While shooting Red River (1948), there was a scene that director Howard Hawks unsuccessfully urged John Wayne to do. It involved his getting a finger mangled between a saddle horn and a rope, resulting in Walter Brennan's amputating it. Hawks reportedly told Wayne, "If you're not good enough, we won't do it", but Wayne wouldn't do it. According to Hawks biographer Todd McCarthy, Hawks did get Kirk Douglas to do that scene in this film, and it came off so funny that Wayne later declared to Hawks, "If you tell me a funeral is funny, I'll do a funeral." See more »

Goofs

Deakins' amputated finger is whole again when he hides out in the cave with Teal Eye and the others, and in every scene after that. See more »

Quotes

Zeb Calloway: A man leaves when he ain't got nothin' to stay for.
See more »

Crazy Credits

Opening credits prologue:

The early history of America is a tale of great first times. There were men who were the first to cross new prairies and new mountains, the first to find gold, silver and copper; to plow new wheat fields and build new settlements.

This is the story of another of the great American firsts-- the tale of the first men who took a keelboat up the wild and unexplored Missouri River--who poled, pulled and rowed their way from St. Louis through 2000 miles of hostile Indian country to the hills of Montana and opened a new land for the future - - The Great Northwest. See more »

Connections

Referenced in Pour la peau d'un flic (1981) See more »

Soundtracks

Brandy Leave Me Alone
(uncredited)
Written by Josef Marais
See more »

Frequently Asked Questions

See more (Spoiler Alert!) »

User Reviews

 
Very Authentic Fur Trader Adventure; Not Fast-Paced But Engrossing
22 June 2005 | by See all my reviews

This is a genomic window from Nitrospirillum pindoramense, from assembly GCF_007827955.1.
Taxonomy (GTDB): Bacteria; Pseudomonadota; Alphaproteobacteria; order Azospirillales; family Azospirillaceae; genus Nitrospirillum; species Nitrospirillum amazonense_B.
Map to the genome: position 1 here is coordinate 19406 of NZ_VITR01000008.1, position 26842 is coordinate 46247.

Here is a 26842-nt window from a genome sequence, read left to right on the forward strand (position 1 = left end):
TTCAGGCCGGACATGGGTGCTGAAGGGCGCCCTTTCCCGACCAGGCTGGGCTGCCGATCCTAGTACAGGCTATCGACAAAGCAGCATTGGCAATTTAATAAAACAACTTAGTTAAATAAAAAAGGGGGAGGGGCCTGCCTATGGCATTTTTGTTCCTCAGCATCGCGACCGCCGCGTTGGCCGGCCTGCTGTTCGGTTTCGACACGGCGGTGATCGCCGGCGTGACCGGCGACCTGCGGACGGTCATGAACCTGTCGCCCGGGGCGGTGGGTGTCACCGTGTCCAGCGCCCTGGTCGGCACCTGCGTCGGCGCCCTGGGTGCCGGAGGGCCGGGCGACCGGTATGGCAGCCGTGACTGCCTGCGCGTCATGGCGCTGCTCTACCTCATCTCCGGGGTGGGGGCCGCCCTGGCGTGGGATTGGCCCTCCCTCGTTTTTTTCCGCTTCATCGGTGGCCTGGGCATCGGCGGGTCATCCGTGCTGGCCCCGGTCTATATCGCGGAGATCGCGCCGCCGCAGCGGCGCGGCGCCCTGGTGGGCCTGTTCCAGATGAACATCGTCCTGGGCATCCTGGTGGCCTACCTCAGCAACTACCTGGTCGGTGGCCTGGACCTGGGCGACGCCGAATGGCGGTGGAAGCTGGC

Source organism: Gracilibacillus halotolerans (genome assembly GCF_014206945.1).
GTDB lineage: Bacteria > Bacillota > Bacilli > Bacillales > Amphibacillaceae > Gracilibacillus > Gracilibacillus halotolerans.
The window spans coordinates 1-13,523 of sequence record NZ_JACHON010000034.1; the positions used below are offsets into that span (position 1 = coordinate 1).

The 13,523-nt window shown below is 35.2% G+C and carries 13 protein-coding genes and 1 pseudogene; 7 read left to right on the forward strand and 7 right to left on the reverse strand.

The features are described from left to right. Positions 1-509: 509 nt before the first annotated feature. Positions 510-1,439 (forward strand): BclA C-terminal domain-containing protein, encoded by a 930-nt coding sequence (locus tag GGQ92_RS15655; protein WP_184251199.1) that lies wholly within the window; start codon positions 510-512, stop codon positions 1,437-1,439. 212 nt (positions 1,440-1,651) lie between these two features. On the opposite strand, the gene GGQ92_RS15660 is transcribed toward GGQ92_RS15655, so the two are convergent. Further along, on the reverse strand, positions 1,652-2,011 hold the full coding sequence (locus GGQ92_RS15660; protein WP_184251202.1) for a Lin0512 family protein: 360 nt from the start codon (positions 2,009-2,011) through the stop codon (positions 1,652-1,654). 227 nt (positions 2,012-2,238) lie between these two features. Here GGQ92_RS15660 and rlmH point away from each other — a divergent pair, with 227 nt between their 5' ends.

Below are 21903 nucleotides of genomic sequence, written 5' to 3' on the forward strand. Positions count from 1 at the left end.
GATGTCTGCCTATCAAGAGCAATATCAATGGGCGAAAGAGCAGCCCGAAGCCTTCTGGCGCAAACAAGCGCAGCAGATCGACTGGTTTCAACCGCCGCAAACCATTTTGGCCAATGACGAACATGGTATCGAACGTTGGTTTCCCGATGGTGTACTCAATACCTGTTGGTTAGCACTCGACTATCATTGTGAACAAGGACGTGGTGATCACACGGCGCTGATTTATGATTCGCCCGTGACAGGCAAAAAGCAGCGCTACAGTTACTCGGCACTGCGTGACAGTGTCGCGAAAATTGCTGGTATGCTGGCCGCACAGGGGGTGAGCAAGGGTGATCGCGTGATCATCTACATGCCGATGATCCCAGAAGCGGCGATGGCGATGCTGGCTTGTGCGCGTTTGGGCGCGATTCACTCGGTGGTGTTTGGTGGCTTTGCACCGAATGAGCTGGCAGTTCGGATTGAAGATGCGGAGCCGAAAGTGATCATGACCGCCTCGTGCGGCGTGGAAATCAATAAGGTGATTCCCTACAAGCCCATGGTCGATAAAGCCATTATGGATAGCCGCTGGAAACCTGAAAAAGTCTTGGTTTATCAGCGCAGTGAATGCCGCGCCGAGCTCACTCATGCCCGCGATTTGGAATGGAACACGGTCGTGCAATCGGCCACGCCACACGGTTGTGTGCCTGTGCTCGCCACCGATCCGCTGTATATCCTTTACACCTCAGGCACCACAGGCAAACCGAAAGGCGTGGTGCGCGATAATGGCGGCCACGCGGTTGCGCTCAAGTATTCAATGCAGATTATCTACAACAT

This feature is an exercise in pure filmic story-telling for Howard Hawks; and the talented veteran director appears to enjoys this unusual freedom from having to worry about indoor sets, intricate lighting setups and costume designs (although Dorthy Jeakins' costumes are wonderful). Here he gets to realize the best elements of A.B. Guthrie's tough novel of the early West, "The Big Sky". Bringing to life the major characters of this exciting adventure are Kirk Douglas as happy-go-lucky Jim Deakins, Dewey Martin, adequate as Boone Caudill, Arthur Hunnicut in award-winning form as Uncle Zeb, Jim Davis as Streak, Steven Geray lovable as Frenchie, owner of the riverboat, the Mandan, Hank Worden as Poor Devil, and Elizabeth Threatt as Teal Eye, the Amerind girl Geray is returning so they can open fur trade with the proud and wary Blackfleet chiefs. The film tends to be a bit leisurely in its development, but the action sequences are unusually exciting, and the characters are very believable at every moment. The cinematography by Russell Harlan and the music by Dimitri Tiomkin are very fine indeed. What propels the first portion of the film narrated Hunnicutt, is developing friendship between Jim Deakins and enigmatic runaway youth Boone; then they find Uncle Zeb in a St. Louis jail and are freed to join a dangerous very-early voyage up the Missouri River. The battle between their group and deadly agents of "The Company", led by Davis, are the major elements in the remainder of this often-rough, humorous and very moving story. It would be hard to credit Hawks enough for all the good things that happen in this film; he even finds a way to enliven the story by playing up the differences between Martin and Threatt one of h signature male-female disagreements. Douglas and the other two form an interesting love triangle; and the climax that requires Martin to decide whether he is going to turn down what Douglas would give anything he has to obtain is very satisfying to my way of thinking. This a film that is atmospheric, always interesting, and a first-rate look at the old West as it was before it was changed forever. The characters' comments on the ant-hill aspects of overcrowded St. Louis, the jumping-off-place to the west, population 12,000, tell us that we are in a different, simpler and cleaner era of civilization. This is one of the best films about the era of the fur trappers and their ways and trade ever produced in every way.